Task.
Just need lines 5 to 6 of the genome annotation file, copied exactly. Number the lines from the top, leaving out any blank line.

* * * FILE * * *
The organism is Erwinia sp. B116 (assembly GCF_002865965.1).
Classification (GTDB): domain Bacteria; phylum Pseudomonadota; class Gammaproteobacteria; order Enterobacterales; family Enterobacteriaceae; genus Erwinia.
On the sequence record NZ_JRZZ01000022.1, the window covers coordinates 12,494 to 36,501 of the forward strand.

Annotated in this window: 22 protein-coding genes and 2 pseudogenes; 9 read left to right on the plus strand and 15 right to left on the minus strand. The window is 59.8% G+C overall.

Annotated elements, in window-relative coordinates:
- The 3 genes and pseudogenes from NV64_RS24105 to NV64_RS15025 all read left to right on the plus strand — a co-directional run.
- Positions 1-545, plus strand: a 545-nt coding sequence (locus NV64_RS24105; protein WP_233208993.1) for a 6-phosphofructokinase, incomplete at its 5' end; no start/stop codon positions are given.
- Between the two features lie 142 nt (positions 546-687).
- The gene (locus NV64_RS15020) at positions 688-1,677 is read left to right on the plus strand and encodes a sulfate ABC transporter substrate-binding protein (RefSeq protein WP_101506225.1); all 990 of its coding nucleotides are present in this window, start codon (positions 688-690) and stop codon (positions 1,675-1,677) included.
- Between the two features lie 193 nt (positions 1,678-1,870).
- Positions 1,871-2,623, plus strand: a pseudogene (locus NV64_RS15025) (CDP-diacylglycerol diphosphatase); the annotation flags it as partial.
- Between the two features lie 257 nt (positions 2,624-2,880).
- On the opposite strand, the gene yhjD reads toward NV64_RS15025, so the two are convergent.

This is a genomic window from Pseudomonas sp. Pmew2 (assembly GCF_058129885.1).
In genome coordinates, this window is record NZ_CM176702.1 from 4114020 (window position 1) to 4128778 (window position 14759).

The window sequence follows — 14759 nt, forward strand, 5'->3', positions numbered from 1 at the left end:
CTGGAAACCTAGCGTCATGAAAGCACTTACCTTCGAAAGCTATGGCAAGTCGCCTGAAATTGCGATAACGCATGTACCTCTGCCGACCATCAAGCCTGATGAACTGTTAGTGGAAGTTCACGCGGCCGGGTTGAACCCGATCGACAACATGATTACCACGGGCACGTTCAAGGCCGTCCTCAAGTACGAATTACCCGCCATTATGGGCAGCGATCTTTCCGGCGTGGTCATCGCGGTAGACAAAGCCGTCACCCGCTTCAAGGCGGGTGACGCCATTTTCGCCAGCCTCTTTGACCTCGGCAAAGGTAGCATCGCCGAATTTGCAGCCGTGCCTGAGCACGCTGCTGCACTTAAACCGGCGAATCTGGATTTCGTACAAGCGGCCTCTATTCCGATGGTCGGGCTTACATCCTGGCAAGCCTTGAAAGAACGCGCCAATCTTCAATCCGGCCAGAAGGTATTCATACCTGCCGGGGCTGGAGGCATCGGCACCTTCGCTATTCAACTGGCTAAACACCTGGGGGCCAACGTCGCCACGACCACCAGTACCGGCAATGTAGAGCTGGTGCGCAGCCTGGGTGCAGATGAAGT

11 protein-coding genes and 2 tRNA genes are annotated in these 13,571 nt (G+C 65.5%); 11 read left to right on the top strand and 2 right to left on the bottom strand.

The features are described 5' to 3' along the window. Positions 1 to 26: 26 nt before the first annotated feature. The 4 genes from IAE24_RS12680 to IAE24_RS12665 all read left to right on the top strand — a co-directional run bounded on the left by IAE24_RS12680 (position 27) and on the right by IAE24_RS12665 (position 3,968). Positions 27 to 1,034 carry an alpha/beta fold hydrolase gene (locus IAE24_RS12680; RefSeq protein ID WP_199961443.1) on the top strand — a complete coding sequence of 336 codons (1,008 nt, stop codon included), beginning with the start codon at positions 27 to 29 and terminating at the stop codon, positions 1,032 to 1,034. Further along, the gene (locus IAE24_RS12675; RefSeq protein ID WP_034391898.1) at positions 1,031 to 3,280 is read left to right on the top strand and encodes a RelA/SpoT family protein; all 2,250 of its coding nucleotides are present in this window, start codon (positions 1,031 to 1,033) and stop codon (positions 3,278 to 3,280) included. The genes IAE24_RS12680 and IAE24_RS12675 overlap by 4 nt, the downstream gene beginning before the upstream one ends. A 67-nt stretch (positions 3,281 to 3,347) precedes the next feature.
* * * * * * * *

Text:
Annotated elements, in window-relative coordinates:
- The 3 genes and pseudogenes from NV64_RS24105 to NV64_RS15025 all read left to right on the plus strand — a co-directional run.